polis: a collective blog about cities worldwide

Scenes from an American Nightmare

by Rebecka Gordan

Over the past three years, photographer and filmmaker Eve Morgenstern has been working for the U.S. Federal Reserve to document homes lost during the foreclosure crisis. Her pictures from cities like Phoenix, Detroit, Buffalo and Las Vegas offer striking testimony to abandoned dreams.

In an interview on the Swedish radio program Kulturnytt, Morgenstern said that visually documenting foreclosed homes provoked her to "rethink what the American Dream really means."

She noticed that boarded-up windows and for-sale signs became catalysts for decline, explaining on Kulturnytt:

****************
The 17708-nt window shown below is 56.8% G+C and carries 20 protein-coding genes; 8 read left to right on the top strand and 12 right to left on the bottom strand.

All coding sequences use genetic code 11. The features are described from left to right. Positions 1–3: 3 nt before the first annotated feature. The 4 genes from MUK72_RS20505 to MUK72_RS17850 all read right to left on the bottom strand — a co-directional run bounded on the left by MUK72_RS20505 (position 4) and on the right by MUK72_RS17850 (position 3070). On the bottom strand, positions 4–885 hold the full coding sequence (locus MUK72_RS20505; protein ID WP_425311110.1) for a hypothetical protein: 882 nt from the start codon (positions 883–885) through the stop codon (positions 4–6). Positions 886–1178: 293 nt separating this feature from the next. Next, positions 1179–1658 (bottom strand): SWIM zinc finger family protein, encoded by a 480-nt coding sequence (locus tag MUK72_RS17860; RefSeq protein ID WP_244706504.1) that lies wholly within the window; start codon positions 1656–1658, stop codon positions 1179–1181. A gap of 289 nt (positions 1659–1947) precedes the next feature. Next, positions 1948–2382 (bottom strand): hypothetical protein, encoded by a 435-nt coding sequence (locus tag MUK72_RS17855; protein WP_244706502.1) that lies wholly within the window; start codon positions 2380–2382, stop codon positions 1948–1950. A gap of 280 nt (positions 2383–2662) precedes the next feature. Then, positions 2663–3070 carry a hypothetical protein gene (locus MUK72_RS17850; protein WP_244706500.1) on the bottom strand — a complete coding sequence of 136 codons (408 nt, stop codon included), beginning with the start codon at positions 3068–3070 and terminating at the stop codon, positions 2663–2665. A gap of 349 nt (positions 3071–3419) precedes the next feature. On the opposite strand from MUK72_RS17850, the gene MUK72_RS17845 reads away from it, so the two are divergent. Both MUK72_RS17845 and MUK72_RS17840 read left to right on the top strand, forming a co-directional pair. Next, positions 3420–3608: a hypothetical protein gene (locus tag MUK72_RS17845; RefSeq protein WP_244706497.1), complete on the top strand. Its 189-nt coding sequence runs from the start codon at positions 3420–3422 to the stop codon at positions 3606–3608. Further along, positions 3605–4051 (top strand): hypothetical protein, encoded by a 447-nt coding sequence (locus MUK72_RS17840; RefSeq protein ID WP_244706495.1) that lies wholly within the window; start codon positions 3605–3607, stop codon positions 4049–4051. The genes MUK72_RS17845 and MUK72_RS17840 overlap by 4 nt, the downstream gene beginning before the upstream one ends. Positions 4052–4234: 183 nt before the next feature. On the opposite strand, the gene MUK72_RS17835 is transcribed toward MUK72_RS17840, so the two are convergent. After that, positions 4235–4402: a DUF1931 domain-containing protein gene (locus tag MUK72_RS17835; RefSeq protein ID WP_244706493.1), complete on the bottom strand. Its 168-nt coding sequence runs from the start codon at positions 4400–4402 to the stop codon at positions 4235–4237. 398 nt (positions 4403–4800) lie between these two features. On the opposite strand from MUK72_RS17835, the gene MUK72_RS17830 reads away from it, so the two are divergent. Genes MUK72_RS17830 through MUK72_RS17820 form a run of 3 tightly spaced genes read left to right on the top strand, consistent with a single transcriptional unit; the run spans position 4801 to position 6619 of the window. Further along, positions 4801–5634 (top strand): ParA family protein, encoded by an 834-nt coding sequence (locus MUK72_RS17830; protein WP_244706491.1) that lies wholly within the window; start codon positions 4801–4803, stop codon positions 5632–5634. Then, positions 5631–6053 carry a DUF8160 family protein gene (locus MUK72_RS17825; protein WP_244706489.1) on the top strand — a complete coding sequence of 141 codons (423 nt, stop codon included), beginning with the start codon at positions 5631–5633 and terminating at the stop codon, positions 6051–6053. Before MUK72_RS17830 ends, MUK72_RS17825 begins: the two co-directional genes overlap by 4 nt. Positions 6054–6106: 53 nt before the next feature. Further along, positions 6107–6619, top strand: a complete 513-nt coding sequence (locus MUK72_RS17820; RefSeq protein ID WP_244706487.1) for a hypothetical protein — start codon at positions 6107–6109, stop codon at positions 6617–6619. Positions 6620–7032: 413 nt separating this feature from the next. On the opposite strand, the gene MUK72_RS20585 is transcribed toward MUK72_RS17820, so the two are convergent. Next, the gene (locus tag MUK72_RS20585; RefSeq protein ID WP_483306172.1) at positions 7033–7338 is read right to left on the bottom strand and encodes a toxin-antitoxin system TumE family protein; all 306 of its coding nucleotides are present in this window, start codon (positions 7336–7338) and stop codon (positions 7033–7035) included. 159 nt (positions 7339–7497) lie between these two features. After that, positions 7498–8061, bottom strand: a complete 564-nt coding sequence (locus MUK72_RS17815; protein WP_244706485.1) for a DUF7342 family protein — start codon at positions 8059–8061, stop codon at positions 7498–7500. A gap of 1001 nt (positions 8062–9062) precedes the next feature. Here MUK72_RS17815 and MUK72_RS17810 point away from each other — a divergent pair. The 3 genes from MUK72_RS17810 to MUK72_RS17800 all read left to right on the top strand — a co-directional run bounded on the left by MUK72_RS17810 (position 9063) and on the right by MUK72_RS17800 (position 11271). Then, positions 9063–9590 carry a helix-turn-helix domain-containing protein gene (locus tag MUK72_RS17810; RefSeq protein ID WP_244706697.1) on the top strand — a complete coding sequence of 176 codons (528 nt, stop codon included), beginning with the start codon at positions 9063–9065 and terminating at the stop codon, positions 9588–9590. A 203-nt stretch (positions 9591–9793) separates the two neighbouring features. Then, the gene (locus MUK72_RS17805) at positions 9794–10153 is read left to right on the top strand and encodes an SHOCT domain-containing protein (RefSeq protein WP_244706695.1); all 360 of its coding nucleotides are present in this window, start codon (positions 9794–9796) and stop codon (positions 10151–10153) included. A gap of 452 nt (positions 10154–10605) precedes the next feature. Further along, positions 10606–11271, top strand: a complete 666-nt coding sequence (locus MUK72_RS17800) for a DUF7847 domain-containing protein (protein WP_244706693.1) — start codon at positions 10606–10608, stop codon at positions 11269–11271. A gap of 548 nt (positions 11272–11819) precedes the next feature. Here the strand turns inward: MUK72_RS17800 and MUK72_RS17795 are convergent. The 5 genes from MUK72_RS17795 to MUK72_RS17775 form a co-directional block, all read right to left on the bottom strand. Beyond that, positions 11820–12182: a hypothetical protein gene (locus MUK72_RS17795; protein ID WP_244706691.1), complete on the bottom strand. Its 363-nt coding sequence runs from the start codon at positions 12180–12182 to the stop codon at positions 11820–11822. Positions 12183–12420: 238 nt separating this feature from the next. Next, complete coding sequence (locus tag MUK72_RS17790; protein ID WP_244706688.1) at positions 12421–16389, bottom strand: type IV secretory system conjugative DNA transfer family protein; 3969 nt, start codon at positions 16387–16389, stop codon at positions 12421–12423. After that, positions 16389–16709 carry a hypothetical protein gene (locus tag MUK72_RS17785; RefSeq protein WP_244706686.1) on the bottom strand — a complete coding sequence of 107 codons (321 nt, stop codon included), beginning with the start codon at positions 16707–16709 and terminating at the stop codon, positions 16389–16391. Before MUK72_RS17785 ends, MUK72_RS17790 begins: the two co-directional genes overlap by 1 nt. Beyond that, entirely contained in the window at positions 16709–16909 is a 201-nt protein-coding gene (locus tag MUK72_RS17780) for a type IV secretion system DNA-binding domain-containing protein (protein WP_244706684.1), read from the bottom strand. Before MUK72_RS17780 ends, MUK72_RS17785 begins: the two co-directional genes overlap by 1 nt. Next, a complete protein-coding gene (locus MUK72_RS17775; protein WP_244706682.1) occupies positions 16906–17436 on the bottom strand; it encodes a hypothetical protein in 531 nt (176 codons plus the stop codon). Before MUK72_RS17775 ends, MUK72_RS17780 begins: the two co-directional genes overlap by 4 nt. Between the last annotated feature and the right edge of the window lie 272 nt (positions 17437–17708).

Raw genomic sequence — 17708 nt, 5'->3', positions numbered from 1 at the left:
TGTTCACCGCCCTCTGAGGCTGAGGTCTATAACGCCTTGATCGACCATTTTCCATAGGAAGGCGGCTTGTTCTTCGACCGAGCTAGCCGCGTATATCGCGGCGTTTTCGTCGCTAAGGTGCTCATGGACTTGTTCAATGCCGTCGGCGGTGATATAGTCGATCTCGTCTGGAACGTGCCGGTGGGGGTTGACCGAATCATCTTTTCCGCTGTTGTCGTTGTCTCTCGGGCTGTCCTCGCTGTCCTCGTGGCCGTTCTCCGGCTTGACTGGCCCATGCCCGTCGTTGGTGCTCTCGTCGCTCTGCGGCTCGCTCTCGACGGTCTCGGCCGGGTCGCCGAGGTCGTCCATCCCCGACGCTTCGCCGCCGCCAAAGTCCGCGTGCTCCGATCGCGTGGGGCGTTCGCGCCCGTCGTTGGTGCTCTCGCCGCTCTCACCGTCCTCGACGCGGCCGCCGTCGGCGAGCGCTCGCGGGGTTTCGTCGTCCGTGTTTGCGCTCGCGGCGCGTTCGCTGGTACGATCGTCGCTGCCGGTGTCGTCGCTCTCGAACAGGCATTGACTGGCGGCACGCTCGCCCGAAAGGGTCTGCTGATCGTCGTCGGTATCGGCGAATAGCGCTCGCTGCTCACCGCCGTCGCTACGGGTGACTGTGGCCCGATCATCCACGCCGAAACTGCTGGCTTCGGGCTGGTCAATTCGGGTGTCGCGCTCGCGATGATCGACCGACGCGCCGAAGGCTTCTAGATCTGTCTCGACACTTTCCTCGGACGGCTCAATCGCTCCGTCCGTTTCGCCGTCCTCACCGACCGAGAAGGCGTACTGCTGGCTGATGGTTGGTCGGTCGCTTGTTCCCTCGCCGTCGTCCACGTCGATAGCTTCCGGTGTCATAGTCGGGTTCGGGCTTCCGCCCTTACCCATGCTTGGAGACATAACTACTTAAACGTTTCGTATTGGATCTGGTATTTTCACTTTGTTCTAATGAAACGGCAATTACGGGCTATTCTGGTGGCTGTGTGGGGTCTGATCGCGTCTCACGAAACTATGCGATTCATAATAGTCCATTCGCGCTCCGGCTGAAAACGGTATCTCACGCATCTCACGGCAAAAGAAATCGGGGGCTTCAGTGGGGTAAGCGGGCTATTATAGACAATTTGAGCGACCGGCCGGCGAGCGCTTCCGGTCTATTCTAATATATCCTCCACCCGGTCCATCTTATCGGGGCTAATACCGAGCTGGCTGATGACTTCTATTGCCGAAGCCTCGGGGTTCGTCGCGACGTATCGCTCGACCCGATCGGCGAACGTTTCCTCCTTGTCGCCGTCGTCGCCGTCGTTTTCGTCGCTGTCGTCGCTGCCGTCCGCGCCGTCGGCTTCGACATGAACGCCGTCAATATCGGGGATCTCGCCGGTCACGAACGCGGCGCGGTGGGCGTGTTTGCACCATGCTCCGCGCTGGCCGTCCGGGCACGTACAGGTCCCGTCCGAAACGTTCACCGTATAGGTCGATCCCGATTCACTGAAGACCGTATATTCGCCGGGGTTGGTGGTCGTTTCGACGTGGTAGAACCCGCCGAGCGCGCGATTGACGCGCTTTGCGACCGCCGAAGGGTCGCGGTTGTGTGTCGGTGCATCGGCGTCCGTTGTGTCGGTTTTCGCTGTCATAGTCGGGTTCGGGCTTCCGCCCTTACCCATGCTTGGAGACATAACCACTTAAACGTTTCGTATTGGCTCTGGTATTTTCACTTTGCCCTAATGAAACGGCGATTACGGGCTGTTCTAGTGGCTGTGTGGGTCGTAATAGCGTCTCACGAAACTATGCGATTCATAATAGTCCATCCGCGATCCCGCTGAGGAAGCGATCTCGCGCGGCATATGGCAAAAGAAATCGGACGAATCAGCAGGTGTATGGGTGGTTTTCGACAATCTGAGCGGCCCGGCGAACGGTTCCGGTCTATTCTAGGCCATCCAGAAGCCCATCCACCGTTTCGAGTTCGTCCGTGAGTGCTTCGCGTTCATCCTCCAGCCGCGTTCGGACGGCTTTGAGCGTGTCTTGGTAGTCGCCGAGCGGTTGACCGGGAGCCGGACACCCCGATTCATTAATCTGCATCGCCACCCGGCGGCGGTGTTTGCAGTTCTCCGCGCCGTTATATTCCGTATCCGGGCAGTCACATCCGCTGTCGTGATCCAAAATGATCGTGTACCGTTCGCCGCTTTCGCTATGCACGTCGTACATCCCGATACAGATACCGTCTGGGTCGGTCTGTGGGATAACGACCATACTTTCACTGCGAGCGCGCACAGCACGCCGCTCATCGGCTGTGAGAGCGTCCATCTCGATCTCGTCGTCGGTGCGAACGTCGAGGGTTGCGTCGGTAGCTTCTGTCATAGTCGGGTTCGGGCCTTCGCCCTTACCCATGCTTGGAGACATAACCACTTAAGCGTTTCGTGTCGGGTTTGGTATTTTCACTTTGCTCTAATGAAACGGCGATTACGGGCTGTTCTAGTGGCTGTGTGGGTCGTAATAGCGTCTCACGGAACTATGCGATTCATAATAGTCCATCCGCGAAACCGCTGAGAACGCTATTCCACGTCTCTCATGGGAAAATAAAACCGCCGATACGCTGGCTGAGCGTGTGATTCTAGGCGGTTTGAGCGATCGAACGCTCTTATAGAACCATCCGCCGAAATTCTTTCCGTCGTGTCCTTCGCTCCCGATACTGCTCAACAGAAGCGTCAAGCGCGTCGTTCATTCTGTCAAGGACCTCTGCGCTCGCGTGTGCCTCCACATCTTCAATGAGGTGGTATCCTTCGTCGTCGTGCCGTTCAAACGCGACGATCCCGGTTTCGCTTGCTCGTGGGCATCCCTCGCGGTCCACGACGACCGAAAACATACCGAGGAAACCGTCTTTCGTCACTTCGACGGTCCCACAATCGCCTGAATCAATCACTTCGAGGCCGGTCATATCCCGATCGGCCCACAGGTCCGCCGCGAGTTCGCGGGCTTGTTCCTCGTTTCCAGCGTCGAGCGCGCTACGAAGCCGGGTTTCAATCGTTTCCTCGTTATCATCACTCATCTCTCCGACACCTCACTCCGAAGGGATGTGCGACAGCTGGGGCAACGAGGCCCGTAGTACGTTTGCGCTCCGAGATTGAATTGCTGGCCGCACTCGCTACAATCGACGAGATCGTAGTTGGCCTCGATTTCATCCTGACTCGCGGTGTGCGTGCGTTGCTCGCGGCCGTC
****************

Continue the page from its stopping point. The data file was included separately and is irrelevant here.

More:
What I learned going to all these cities is that as soon as a home becomes foreclosed, the bank puts up plywood, the wood over the windows. And as soon as this happens, it is amazing: It becomes an eyesore in the community, and it completely shifts things. The value of the houses goes down, crime goes up, vandalism. It becomes this domino effect immediately as soon as the front of the home begins to change.

Empty houses create a sense of despair that influences the fate of entire neighborhoods, as the dream of home ownership becomes a nightmare. Each facade is surprisingly human in its unique condition, calling to mind its former owners. What became of them?

Morgenstern's pictures are currently on display at the Bildmuseet in Umeå, Sweden.

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